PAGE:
The practice is currently a regulatory requirement for exposure to other hazardous substances including respirable coal dust, respirable crystalline silica and carbon monoxide.
The QMI does not specify which to use but the method selected should consider factors such as toxicity of the agent, the target organ and time for action (whether acute or chronic).
Several recognised methods are currently used for shift adjustment of occupational exposure limits.
“Adjustment models must be selected by someone appropriately qualified, such as an occupational hygienist, who has a sound understanding of the toxicology and pharmacokinetics of the substance as well as the rationale for setting the exposure standard,” the QMI said.
The International Agency for Research on Cancer declared diesel engine exhaust to be carcinogenic to humans (a group 1 carcinogen) in June 2012.
The IARC working group found sufficient evidence linking exposure to diesel exhaust to increased risk of lung cancer.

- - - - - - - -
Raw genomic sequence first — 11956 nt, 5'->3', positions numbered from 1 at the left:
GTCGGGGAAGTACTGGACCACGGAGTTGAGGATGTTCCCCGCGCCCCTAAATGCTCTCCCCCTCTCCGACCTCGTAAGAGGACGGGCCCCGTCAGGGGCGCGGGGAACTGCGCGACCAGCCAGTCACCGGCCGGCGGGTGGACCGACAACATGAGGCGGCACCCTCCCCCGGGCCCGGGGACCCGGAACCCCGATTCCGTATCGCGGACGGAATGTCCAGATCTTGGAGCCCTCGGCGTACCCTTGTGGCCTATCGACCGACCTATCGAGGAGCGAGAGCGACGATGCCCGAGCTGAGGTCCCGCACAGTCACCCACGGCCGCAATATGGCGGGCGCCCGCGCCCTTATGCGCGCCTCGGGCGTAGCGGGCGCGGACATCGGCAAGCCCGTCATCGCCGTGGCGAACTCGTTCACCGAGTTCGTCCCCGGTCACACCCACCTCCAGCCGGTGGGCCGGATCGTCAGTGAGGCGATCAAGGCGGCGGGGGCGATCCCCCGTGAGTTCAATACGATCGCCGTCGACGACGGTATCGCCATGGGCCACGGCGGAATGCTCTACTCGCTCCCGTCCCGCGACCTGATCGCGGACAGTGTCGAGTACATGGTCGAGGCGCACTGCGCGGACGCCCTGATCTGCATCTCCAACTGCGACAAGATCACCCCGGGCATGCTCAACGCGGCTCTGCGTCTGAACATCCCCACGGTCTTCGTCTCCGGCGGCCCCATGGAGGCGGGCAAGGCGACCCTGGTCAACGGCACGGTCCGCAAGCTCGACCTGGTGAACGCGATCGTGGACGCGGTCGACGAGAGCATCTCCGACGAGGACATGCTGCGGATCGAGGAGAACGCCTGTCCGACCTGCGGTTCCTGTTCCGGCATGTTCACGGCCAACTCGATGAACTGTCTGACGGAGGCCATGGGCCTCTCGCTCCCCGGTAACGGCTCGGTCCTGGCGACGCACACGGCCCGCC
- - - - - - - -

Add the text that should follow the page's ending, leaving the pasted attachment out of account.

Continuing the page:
Diesel exhaust contains both a gaseous and particulate fraction.
The particulate fraction contains elemental carbon which can be accurately measured to determine the amount of diesel particulate matter present.
This in turn can be used to provide a reliable indication of the amount of diesel exhaust present in the working environment.
Queensland mining legislation does not specify an occupational exposure limit for DPM.
However, the QMI recommends adopting the limit used in New South Wales machine design guideline MDG 29.
The DPM limit specified in MDG 29 is 0.1 milligram per cubic metre (measured as sub-micron EC). This limit is based on preventing irritant health effects, not protecting against the risk of lung cancer.
IARC’s declaration linking diesel exhaust exposure to lung cancer is likely to result in the limit being reviewed.
“The Mines Inspectorate believes that in line with best practice all exposures should be reduced to as low as reasonably achievable,” it said.